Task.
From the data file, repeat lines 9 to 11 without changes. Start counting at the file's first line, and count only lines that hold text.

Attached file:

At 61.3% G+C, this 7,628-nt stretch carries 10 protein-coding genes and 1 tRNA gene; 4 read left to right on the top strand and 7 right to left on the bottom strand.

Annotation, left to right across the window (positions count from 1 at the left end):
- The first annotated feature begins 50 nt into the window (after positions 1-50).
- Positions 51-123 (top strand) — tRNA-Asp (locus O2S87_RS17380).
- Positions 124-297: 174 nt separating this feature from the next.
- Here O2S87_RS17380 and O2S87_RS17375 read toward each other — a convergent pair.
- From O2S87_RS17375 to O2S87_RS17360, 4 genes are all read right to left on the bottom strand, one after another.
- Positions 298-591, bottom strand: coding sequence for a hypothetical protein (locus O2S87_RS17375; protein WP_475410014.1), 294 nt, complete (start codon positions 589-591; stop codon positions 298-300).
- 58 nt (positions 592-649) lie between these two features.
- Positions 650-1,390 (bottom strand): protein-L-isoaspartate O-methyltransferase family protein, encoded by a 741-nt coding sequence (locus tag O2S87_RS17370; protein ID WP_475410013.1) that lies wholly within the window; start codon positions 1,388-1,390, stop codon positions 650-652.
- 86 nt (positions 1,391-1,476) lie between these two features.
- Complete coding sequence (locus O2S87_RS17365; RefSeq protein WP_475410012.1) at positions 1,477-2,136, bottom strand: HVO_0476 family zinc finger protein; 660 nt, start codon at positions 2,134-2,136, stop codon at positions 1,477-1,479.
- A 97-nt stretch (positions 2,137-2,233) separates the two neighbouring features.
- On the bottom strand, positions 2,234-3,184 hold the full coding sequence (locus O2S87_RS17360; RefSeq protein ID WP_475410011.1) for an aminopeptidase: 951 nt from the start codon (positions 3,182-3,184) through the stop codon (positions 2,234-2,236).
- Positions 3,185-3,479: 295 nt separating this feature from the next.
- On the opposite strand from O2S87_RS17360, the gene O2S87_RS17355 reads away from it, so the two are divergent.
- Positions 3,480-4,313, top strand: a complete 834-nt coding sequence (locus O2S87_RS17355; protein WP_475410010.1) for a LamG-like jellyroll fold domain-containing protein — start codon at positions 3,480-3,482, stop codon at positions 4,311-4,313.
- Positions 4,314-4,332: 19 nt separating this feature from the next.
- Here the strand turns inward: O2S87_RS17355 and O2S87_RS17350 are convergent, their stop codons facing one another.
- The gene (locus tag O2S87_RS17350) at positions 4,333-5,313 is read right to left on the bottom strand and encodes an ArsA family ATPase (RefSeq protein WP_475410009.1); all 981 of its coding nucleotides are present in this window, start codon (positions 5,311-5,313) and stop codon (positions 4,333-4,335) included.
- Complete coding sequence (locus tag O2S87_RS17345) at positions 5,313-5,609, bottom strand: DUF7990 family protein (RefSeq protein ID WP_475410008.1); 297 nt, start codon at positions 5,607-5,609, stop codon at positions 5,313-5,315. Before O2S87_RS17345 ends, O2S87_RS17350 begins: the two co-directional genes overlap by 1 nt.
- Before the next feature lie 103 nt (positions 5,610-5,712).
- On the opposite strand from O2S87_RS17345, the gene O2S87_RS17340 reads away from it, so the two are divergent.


- 58 nt (positions 592-649) lie between these two features.
- Positions 650-1,390 (bottom strand): protein-L-isoaspartate O-methyltransferase family protein, encoded by a 741-nt coding sequence (locus tag O2S87_RS17370; protein ID WP_475410013.1) that lies wholly within the window; start codon positions 1,388-1,390, stop codon positions 650-652.
- 86 nt (positions 1,391-1,476) lie between these two features.